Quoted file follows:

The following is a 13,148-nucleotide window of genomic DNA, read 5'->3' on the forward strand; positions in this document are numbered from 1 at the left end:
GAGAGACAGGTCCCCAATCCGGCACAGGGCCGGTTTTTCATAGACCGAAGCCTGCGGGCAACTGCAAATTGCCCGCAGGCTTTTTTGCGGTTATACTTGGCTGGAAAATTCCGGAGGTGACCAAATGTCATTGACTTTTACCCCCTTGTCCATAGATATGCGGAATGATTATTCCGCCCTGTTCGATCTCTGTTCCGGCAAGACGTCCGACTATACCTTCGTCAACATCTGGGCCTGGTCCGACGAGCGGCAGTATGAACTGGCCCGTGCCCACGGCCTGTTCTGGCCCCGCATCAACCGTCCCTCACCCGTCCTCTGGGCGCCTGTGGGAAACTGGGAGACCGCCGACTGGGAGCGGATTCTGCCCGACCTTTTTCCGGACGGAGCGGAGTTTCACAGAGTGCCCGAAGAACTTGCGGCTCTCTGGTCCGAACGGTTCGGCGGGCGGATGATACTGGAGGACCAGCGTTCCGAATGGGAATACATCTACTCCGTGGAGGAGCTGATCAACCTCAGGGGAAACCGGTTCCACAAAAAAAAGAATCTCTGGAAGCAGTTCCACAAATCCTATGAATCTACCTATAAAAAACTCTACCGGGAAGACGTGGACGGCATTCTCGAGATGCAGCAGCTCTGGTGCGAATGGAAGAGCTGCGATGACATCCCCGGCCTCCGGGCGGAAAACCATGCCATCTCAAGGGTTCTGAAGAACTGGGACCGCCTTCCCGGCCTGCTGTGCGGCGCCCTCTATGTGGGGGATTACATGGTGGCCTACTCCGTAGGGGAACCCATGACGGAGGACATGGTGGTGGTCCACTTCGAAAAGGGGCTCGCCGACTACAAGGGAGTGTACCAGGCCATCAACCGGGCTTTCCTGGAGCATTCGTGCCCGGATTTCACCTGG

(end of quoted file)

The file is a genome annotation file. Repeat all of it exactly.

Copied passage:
The following is a 13,148-nucleotide window of genomic DNA, read 5'->3' on the forward strand; positions in this document are numbered from 1 at the left end:
GAGAGACAGGTCCCCAATCCGGCACAGGGCCGGTTTTTCATAGACCGAAGCCTGCGGGCAACTGCAAATTGCCCGCAGGCTTTTTTGCGGTTATACTTGGCTGGAAAATTCCGGAGGTGACCAAATGTCATTGACTTTTACCCCCTTGTCCATAGATATGCGGAATGATTATTCCGCCCTGTTCGATCTCTGTTCCGGCAAGACGTCCGACTATACCTTCGTCAACATCTGGGCCTGGTCCGACGAGCGGCAGTATGAACTGGCCCGTGCCCACGGCCTGTTCTGGCCCCGCATCAACCGTCCCTCACCCGTCCTCTGGGCGCCTGTGGGAAACTGGGAGACCGCCGACTGGGAGCGGATTCTGCCCGACCTTTTTCCGGACGGAGCGGAGTTTCACAGAGTGCCCGAAGAACTTGCGGCTCTCTGGTCCGAACGGTTCGGCGGGCGGATGATACTGGAGGACCAGCGTTCCGAATGGGAATACATCTACTCCGTGGAGGAGCTGATCAACCTCAGGGGAAACCGGTTCCACAAAAAAAAGAATCTCTGGAAGCAGTTCCACAAATCCTATGAATCTACCTATAAAAAACTCTACCGGGAAGACGTGGACGGCATTCTCGAGATGCAGCAGCTCTGGTGCGAATGGAAGAGCTGCGATGACATCCCCGGCCTCCGGGCGGAAAACCATGCCATCTCAAGGGTTCTGAAGAACTGGGACCGCCTTCCCGGCCTGCTGTGCGGCGCCCTCTATGTGGGGGATTACATGGTGGCCTACTCCGTAGGGGAACCCATGACGGAGGACATGGTGGTGGTCCACTTCGAAAAGGGGCTCGCCGACTACAAGGGAGTGTACCAGGCCATCAACCGGGCTTTCCTGGAGCATTCGTGCCCGGATTTCACCTGG